A couple of hours later, the thread is still peaceful. Thankfully. My friend from the past refers to Trump as a businessman, which causes me to write this screed, which I did not add to the thread. I was curious to know, how does this businessman see the retired people packed into his audience, no distancing, no masks. Are they his customers? His team? His employees? Competitors? Serfs? Prisoners? Slaves? What kind of animal do you treat the way Trump is treating these people? To Trump are they even people?

I wanted to send an MP3 of the Trailblazers podcast about podcasting to a friend, but couldn't easily find it, and then realized I'd better download a copy and upload it to my server, because who knows how easy it'll be to find in a year or more. The web is pretty ephemeral.

We may be, right now, as sure as we're ever going to be that Trump was removed by the people in the 2020 vote.

I don't want to jinx things, but when Biden takes office I assume the FBI will fully investigate what really happened in the 2016 election, without any interference from political appointees.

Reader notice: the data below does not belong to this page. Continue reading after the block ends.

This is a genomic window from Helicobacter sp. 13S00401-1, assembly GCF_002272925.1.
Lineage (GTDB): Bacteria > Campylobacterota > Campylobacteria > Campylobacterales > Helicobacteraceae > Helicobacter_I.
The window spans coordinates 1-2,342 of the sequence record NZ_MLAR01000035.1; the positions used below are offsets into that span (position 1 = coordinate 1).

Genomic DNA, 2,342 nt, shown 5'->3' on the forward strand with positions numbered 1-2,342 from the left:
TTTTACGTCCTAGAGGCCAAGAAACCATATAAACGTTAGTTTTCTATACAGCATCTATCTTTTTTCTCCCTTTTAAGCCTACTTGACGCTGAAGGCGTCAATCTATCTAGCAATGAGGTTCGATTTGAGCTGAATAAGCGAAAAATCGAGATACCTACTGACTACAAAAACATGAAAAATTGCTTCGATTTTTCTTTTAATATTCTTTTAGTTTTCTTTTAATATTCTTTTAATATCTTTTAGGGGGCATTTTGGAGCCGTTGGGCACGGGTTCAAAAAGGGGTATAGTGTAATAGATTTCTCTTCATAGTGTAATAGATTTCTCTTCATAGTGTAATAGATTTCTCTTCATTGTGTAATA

The new Attorney General will release the reports Barr wouldn't let us see. I assume that's going to happen too.

What if we determine that the election was a crime. That the Trump campaign didn't just collude with Russia, it was Russia. Recent revelations about Manafort say that pretty clearly. Everyone was looking for collusion, but it was actually much worse.

We were an occupied country for four years. Should we allow everything Trump did in those four years to stand? Or do we remove the three Supreme Court justices he nominated, tear up all his executive orders, remove all the regulations passed by his agencies. Undo anything that can be reasonably undone.

I realized Trump has killed a lot more Americans than Osama bin Laden.